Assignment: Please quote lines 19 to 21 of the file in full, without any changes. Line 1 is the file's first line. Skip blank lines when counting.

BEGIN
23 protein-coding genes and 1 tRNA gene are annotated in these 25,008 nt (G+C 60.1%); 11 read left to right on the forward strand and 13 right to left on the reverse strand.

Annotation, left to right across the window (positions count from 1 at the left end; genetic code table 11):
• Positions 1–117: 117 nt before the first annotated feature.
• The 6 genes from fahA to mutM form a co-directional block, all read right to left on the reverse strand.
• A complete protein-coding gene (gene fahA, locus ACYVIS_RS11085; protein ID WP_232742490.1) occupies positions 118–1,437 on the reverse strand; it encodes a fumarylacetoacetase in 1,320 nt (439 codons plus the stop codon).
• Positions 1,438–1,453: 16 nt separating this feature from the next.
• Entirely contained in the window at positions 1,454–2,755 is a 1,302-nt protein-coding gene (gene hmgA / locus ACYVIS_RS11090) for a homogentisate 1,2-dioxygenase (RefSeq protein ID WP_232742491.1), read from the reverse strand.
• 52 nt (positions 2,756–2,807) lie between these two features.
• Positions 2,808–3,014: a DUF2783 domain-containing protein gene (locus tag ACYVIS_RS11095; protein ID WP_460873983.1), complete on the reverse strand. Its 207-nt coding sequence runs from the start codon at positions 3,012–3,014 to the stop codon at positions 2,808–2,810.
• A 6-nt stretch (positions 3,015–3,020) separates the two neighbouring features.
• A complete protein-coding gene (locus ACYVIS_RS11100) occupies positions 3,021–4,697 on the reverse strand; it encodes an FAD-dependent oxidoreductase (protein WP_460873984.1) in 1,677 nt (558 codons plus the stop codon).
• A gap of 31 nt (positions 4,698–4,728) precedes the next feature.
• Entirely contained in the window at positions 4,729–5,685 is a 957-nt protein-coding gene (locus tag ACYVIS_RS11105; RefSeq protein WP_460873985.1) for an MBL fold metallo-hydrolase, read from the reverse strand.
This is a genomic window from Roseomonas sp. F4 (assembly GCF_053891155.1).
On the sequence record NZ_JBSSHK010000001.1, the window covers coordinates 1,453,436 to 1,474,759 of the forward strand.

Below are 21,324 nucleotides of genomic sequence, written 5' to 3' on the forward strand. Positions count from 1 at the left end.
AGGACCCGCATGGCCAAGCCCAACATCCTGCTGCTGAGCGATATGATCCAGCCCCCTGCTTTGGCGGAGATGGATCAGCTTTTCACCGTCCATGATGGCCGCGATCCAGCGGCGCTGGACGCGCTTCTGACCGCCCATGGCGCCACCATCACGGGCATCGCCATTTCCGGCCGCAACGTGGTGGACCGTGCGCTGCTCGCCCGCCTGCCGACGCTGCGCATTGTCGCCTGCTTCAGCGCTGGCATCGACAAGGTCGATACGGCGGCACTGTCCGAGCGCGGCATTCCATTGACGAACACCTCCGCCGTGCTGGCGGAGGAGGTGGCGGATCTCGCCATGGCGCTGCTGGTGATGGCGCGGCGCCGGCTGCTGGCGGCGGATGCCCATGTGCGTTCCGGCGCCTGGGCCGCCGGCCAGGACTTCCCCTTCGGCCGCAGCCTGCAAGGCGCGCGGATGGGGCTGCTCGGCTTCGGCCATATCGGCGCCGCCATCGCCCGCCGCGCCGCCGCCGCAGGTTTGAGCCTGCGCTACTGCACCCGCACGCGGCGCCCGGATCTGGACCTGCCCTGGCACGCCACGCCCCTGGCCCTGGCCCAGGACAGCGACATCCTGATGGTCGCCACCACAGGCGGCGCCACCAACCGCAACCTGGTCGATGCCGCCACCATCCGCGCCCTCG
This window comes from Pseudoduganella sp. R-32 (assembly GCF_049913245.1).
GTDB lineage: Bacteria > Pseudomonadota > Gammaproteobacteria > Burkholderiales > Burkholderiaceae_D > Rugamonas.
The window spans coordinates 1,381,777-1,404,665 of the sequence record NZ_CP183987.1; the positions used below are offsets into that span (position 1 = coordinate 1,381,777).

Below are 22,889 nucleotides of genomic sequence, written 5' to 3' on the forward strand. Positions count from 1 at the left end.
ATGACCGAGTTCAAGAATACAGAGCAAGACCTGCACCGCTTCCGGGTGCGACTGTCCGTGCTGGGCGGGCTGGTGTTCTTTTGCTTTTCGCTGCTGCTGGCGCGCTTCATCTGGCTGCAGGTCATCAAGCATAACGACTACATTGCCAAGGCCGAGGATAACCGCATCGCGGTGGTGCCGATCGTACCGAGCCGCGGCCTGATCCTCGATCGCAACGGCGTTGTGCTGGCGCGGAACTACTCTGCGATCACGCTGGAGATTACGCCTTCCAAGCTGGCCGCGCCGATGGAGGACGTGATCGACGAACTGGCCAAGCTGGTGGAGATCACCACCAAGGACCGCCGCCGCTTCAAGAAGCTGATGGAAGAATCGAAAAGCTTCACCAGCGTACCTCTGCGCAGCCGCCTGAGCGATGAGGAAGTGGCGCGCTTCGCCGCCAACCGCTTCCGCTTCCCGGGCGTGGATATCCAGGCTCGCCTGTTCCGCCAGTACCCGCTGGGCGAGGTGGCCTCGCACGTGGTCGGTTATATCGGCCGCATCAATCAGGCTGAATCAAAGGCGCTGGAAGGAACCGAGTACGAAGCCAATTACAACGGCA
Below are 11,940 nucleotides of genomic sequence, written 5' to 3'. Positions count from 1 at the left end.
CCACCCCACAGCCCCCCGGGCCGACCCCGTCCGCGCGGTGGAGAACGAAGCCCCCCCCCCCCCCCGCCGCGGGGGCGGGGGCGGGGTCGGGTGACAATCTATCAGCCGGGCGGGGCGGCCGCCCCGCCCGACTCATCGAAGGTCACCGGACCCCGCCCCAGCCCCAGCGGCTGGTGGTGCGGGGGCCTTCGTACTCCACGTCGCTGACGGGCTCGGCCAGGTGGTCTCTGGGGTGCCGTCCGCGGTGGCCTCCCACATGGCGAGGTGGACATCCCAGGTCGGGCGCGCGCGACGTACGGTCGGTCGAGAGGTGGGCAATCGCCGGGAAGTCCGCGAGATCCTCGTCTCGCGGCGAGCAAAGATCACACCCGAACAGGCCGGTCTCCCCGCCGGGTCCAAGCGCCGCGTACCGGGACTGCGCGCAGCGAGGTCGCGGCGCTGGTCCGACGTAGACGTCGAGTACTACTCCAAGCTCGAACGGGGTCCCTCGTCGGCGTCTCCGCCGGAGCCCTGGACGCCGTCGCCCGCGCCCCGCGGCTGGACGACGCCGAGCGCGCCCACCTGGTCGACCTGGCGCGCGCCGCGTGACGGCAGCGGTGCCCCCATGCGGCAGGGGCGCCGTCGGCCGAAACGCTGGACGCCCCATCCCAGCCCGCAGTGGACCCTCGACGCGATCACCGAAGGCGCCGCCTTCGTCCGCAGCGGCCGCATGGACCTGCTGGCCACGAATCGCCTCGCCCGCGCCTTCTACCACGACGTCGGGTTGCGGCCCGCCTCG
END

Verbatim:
GTDB lineage: Bacteria > Pseudomonadota > Gammaproteobacteria > Burkholderiales > Burkholderiaceae_D > Rugamonas.
The window spans coordinates 1,381,777-1,404,665 of the sequence record NZ_CP183987.1; the positions used below are offsets into that span (position 1 = coordinate 1,381,777).

Below are 22,889 nucleotides of genomic sequence, written 5' to 3' on the forward strand. Positions count from 1 at the left end.